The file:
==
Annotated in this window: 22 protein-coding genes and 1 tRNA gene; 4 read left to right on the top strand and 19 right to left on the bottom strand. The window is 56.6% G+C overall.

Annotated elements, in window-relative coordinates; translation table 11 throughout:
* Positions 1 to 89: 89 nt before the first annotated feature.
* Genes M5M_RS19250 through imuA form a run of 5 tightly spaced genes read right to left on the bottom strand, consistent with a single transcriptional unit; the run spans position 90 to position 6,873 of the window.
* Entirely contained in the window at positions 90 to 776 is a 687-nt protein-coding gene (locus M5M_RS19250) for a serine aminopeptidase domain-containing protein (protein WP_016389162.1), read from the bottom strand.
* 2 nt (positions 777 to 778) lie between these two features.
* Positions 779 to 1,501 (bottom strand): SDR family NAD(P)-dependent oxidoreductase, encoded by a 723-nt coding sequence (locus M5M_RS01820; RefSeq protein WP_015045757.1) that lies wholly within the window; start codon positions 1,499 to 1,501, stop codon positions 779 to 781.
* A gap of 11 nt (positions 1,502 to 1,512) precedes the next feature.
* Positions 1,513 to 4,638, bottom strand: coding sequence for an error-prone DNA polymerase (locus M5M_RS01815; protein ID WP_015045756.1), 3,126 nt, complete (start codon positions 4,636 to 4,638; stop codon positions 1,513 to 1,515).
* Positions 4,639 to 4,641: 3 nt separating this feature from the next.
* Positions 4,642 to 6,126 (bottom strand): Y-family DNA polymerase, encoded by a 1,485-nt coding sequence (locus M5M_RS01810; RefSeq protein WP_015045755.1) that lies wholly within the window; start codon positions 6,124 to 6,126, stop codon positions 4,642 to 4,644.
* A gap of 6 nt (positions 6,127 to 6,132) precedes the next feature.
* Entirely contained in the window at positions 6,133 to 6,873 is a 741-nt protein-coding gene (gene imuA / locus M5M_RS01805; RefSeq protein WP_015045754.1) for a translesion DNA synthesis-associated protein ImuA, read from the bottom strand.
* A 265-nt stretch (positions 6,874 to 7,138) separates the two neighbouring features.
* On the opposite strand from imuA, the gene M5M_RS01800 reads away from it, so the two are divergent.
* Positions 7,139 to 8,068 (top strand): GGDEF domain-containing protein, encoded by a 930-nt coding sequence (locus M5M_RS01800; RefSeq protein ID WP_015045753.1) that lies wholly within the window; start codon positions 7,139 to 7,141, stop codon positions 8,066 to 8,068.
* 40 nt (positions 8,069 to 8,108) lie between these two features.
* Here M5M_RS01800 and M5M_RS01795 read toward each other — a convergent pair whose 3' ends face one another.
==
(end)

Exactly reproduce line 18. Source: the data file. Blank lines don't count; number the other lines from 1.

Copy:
* Here M5M_RS01800 and M5M_RS01795 read toward each other — a convergent pair whose 3' ends face one another.